Red teaming is an essential activity in any security program, but it only provides value if done right.

Red teams put an organization’s security controls, policies, response and training to the test using the tactics, techniques and procedures (TTPs) of real-world adversaries. It differs from penetration testing as it aims to achieve a specific goal or target. For example, a red teaming operation may target intellectual property, infiltrate a critical business process, or exfiltrate sensitive data from a particular application. However, the real value lies in better understanding critical business processes and the level of effort and sophistication required by an attack to exploit those processes to achieve the desired outcome.

The best red teams have the tools, training and mindset to simulate a variety of real-world attacks that their organization may face. If you do not have the right mindset, people, tools and reporting in place, it’s likely your organization is missing out on the full value of a red team.

To ensure you are optimizing your red team operations, here are four questions to ask.


Does the C-suite leadership understand the importance of offensive security?

From my experience, it is easier to justify an investment in a defensive tool to the leadership team than it is to justify offensive investments. Defensive security often supports compliance requirements from auditors or are a part of a best practice framework.

It is imperative to remember that you are not defending against an auditor or a checklist. You are defending against a living, breathing, intelligent adversary that knows how to stealthily penetrate and pivot through a network undetected. According to a recent Exabeam survey, 68% of organizations surveyed agree that red team exercises have proved more effective than blue teams. In other words, the majority found more value in an offensive security activity versus a defensive activity.

Notorious football coach Vince Lombardi once said, “Practice does not make perfect. Only perfect practice makes perfect.” Offensive testing must reflect the types of real-world threats your organization faces each day. If not, how can you expect to detect those attacks when they actually occur?


Have you hired the right people?

When building a red team, look for people that want to have an intimate knowledge of how things work. At the core, this is what drives hackers. Curiosity is not a technical skill, but a skill that will take your red teams to the next level.

Another skill successful red teamers have is the ability to communicate and work well with others. They should be willing to collaborate with IT teams, the SOC, and blue teams to resolve significant detection gaps to further mature the security program. It is not a “we win, you lose” mentality, it’s a “we win together” mentality. There is no room for ego in cybersecurity.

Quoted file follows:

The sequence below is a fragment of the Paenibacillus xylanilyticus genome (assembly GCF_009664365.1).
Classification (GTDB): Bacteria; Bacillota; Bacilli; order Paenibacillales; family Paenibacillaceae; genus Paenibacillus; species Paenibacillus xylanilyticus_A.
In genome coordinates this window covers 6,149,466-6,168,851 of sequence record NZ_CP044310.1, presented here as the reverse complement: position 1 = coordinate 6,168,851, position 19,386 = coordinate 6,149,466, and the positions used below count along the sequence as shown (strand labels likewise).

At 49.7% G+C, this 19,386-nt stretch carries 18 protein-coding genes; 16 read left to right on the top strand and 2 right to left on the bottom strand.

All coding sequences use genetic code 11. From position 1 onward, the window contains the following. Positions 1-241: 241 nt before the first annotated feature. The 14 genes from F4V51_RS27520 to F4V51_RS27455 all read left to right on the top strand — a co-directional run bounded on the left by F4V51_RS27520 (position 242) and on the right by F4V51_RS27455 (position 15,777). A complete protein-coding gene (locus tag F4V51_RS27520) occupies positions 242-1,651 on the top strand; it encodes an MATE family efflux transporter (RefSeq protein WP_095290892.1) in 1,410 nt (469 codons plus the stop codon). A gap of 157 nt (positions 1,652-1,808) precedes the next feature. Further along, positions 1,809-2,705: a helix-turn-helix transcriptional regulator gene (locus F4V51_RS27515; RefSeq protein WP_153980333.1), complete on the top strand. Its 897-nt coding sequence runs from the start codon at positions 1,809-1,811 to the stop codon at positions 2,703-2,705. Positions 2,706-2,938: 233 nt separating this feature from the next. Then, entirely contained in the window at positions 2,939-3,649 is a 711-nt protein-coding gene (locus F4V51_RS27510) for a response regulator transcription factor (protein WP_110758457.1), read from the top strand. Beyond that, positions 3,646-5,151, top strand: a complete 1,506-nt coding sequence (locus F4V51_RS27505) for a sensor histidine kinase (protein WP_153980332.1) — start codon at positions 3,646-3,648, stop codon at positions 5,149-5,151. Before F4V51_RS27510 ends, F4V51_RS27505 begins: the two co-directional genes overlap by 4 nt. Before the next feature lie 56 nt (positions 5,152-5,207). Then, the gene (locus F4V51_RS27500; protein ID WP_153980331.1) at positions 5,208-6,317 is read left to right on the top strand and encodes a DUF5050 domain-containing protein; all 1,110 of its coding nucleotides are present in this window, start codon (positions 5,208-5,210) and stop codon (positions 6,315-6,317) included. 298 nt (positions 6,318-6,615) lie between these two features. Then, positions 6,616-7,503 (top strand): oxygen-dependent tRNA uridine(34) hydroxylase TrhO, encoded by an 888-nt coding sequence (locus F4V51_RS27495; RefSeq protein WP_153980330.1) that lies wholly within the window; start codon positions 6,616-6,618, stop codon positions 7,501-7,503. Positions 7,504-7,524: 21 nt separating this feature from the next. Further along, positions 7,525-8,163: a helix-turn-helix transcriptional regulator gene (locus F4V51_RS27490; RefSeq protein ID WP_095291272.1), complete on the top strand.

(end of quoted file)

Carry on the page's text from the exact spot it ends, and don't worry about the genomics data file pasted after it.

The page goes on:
Are you equipped with the most sophisticated red team tools?

Think of a chef. A successful chef does not use a single knife to prepare all menu items. A chef has multiple knives with various purposes. Paring knives are used for intricate work and greater control. Carving knives are used to separate meat from bone.

It’s the same idea with red teaming. Successful red teams require a suite of tools that cover a variety of defensive evasion techniques, such as leveraging syscalls (system calls) for more stealthy code injection, in-memory payload obfuscation, and logging bypasses (AMSI, ETW, PowerShell, etc.). A red team that relies on a single tool for all operations is like a chef that uses a butcher knife to cut a slice of bread.

When evaluating which tools to invest in, key questions to ask include:

  • Does it have exceptional out-of-the-box OpSec capabilities?
  • How often is it updated to address the latest attacker TTPs?
  • Does the tool enable my red team to better simulate a sophisticated attacker?


Can you effectively translate technical findings to explain business impact?

For a red team to be successful, teams need to be able to translate the technical impact to the business impact. If you can’t, then all you’re doing is hacking.

The goal of a red team is to increase the defensive maturity and capability of an organization. To do this, business context is necessary. The results of a red team must describe how each technical finding or vulnerability can impact business operations.

Red teams need to be empowered by the business to detect and understand the threats the organization faces. If the business doesn't support the red team in this capacity, then the red team will not provide much value.

Once red teams are empowered to provide the level of sophistication required for an operation, they then need to translate the technical impact back into business logic and language. The report stemming from a red team should show how the business can make the necessary adjustments to mature their program and ensure that they are better equipped and enabled to take on the threats that the red team is simulating.

Like any successful relationship, it is a two-way street. Security leaders that invest in people, tools and methodology will reap the invaluable benefits of a red team in return: a mature security program and peace of mind that your detective security controls are working as they are intended to.